What are biometric payments?

The future of frictionless shopping

What are biometrics and biometric payments?

According to the Cambridge English dictionary, biometrics refers ‘to detailed information about someone’s body, such as the patterns of colour in their eyes, that can be used to prove who that person is’.

Biometric payments are, therefore, payments that are taken by a retailer that has used certain identifying characteristics of a person to authenticate who they are. Once they know who the person is, they know which account to charge for their payment of goods.

Advantages and disadvantages of biometrics


  • Protection from fraud. A unique identifier, such as your face, cannot be phished in the way that passwords can.
  • Offers a frictionless payment experience, which more and more consumers are beginning to expect. Visa’s biometrics payments study reports that consumers generally perceive that biometrics are faster (61%) and easier (70%) than passwords
  • Can provide accessible financial services. It may be an easier way for those with low financial literacy to access financial services. Consider those who can’t read or write, biometrics can allow easy authentication for them.
  • Eradicates the need to remember a password or PIN. This is especially useful as consumers have more and more passwords to remember as services become digitalised, a movement propelled by the pandemic.
  • Considered safer by some as their data couldn’t be stolen and accounts accessed if their phone or laptop was stolen.
  • Biometric payments eliminate the need for POS terminal set up ad checkout staff, reducing long term business costs.


  • Danger of fraud. If a bank or retailers’ system was hacked, users’ sensitive data could be stolen and used in instances of fraud Once sensitive data such as an individual’s fingerprint is out in the open, you can’t solve the problem by simply changing your password.
  • Currently low level of user buy in, especially from older generations-The pace of technology development in the biometrics space means it is hard for legislators and regulating bodies to catch up. Without laws and regulations within the space, opportunities for misapplication can grow.
  • There is a wealth of identity & privacy concern for the biometrics space as a whole. Using personal features as identifiers raises questions around whether the privacy of individuals can be maintained in these instances.
  • Lack of belief in the reliability of biometric authentication. Consumers don’t want to be stuck by a scanner after multiple tries to get a reading, as sometimes happens at passport scanners.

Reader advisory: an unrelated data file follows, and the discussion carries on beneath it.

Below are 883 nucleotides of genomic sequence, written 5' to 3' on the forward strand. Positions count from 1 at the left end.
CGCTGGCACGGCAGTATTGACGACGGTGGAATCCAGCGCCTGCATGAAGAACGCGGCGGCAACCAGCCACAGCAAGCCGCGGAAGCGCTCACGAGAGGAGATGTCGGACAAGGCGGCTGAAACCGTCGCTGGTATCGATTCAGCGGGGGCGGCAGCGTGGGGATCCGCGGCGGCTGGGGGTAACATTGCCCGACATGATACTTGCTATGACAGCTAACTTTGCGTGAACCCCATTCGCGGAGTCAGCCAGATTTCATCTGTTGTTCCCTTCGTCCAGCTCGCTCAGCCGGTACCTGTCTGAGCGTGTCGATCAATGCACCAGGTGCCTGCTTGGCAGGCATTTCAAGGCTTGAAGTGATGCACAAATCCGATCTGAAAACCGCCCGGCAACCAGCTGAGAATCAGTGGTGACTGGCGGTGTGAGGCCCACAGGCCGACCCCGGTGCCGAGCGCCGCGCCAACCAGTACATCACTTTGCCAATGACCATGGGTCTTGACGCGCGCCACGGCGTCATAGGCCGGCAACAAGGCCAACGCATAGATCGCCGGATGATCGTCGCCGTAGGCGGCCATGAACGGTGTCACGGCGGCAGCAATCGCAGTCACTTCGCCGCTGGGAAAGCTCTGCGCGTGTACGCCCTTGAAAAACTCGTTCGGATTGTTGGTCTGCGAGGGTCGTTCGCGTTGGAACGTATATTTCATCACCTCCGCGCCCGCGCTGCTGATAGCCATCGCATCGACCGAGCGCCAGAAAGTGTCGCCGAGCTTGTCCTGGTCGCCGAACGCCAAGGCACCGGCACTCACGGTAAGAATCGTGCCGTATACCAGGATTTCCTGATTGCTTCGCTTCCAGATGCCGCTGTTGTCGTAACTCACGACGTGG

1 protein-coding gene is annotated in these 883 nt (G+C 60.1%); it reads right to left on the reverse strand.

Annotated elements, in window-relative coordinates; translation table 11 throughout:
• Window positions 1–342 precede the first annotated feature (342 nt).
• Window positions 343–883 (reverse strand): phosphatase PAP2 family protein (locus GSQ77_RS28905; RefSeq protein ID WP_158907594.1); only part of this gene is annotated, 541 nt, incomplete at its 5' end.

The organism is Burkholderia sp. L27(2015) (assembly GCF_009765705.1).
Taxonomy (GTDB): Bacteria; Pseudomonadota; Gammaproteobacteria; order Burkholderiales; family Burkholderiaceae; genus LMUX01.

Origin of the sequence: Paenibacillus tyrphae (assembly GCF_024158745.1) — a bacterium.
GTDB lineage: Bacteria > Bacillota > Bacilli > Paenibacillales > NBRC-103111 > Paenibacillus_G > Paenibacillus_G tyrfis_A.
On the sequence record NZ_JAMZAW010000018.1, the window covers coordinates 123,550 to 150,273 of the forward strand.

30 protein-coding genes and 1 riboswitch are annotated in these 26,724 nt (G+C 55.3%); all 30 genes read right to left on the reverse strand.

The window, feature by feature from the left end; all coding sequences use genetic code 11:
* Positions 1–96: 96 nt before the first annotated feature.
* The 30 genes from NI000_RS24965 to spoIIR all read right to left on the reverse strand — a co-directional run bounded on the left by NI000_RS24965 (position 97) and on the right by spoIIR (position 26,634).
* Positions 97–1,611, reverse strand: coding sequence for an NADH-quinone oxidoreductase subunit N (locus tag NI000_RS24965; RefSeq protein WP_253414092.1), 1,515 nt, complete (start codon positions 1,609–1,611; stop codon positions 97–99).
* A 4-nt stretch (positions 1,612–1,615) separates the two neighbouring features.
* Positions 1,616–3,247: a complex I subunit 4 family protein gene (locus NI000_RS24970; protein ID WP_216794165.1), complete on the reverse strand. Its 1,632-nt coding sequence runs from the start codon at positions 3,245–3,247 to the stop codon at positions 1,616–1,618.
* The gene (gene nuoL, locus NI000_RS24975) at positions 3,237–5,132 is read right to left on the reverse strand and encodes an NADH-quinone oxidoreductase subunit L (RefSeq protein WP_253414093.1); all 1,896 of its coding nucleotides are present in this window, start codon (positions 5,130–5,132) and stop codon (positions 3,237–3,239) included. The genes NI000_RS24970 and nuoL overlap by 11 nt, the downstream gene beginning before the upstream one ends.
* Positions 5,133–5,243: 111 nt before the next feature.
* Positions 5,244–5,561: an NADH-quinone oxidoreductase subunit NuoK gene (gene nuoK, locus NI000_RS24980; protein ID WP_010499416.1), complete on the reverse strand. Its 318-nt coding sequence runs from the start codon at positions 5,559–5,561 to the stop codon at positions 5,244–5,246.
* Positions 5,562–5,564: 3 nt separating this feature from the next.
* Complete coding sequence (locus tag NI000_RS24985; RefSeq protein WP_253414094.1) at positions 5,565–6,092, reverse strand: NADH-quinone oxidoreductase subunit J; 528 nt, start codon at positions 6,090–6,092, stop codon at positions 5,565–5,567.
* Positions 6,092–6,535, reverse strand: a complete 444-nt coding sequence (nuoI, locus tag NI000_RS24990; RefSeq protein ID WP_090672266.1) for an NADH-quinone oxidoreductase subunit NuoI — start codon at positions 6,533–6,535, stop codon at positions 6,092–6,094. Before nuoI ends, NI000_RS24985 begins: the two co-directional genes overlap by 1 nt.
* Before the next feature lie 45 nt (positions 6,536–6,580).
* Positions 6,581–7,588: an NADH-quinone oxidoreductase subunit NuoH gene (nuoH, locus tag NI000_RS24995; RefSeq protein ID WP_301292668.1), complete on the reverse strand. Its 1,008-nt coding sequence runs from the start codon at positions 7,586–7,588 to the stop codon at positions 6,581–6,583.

Methods of biometric identification

Methods of Biometrics

Today's use cases of biometric payments

1. In-app messenger payments are an innovative use case. When an account is created, a user is validated through physiological and behavioural biometric measures. These are then used as a benchmark for all future user behaviour and authentication. Shreyas Shaktikumar, Research Analyst at Mercator Advisory Group, writes in this article on the future of payment security that “Combined with the user’s device as a factor (something they have), voice biometrics enables low-friction two-factor authentication. There is no need for passwords, PINs, or knowledge-based authentication – all of which are vulnerable to hacking and social engineering, not to mention frustrating for customers.”

2. Digital authentication can also be used in the travel industry. More than 50 percent of travellers are from the 18-24 age demographic. This group are comfortable with the digital world and most likely to expect omnichannel, frictionless shopping experiences. Biometrics payments can be utilised by hotels so that guests can enjoy the resort and purchase food and drinks without having to get their wallet out.

3. Amazon One was launched in 2020 and allowed customers to pay at Amazon Go stores using their palms. More recently, the company launched their Amazon Go stores. With the use of a combination of cameras and sensors, all items within the store are tracked as they are put in shoppers’ baskets. Items that go into the basket are then automatically charged against the customer’s Amazon account.

4. Just recently, Netherlands-based digital security company Gemalto partnered with U.K. bank Natwest. The partnership is testing a debit card with a built-in fingerprint scanner.

5. Konami, a gaming company, has installed facial recognition technology on their slot machines and table games to make playing easier for patrons. The machines can register a user’s identity without them needing to do anything other than be present. This technology system potentially renders player cards irrelevant, since biometrics solutions recognise a player based on the photo or facial scans that they provide.

6. Alipay’s Smile to Pay facial recognition system does just what it says: allows users to pay for their goods by smiling up at a camera which will scan their face. There are now a number of retail stores utilising facial id.

So, what’s next?

What does the future hold for in-person payments? Juniper Research has found that the use of facial authentication for making secure payments is likely to double between now and 2025.

The report also noted that voice recognition for payments is expected to grow from 111 million users in 2020, to over 704 million in 2025.

Development of services will focus on technologies that can make the shopping experience more seamless than ever for consumers, whilst ensuring their payments remain secure.

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